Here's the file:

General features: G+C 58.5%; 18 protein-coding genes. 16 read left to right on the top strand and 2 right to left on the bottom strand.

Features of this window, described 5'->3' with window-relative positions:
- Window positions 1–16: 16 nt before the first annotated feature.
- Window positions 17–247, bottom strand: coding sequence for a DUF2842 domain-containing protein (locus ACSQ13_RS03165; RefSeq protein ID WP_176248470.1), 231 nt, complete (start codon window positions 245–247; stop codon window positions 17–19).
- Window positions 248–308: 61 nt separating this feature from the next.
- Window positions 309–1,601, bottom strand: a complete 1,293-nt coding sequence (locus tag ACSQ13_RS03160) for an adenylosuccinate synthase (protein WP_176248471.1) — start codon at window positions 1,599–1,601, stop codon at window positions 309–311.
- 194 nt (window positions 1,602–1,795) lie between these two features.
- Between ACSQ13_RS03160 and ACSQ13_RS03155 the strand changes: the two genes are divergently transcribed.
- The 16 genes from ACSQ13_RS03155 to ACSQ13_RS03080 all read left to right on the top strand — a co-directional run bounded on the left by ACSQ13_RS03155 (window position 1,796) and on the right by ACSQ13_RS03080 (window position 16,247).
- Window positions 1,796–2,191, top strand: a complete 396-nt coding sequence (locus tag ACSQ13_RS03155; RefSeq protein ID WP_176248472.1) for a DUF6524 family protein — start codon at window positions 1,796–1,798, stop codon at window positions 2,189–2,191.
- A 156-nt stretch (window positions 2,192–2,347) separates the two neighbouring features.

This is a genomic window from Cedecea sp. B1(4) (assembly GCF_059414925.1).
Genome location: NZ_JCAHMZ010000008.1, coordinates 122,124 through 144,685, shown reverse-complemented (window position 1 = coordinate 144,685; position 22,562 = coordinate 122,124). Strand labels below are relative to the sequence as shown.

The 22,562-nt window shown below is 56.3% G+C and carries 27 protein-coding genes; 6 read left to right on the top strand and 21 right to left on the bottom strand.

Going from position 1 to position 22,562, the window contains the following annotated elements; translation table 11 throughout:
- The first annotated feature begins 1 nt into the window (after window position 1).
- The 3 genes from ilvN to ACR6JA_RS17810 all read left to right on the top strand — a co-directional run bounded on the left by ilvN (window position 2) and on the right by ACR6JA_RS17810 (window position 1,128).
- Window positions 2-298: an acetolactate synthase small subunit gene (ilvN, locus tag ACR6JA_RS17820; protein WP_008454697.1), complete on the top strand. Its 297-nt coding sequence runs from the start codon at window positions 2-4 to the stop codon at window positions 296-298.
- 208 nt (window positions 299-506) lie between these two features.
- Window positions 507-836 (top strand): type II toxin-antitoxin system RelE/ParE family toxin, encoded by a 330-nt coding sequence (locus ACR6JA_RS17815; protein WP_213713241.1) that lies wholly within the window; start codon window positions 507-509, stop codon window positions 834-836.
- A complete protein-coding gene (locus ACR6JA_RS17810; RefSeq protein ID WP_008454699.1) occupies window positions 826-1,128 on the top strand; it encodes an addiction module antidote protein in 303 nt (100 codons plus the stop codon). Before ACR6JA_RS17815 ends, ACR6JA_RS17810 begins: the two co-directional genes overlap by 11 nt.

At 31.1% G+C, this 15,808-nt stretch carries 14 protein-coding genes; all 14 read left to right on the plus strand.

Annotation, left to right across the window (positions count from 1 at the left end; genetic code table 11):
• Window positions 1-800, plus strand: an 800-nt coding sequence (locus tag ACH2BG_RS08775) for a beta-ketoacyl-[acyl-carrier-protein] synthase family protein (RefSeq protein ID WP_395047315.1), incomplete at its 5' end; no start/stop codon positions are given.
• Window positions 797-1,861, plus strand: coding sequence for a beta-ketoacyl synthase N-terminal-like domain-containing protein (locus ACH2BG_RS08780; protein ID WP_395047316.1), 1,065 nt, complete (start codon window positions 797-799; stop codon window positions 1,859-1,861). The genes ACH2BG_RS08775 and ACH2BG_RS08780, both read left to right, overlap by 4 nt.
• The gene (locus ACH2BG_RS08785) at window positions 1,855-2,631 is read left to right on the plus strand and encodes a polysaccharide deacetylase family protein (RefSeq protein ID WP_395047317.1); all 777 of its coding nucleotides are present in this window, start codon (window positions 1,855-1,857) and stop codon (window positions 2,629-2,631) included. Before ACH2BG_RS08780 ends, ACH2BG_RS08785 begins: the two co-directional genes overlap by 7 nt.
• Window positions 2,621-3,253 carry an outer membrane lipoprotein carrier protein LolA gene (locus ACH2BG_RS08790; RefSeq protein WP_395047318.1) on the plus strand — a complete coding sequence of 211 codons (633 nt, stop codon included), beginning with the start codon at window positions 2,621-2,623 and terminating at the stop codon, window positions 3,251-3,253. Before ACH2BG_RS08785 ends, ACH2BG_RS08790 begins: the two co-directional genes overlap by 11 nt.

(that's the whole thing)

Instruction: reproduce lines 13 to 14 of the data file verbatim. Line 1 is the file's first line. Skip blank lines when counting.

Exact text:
Genome location: NZ_JCAHMZ010000008.1, coordinates 122,124 through 144,685, shown reverse-complemented (window position 1 = coordinate 144,685; position 22,562 = coordinate 122,124). Strand labels below are relative to the sequence as shown.

The 22,562-nt window shown below is 56.3% G+C and carries 27 protein-coding genes; 6 read left to right on the top strand and 21 right to left on the bottom strand.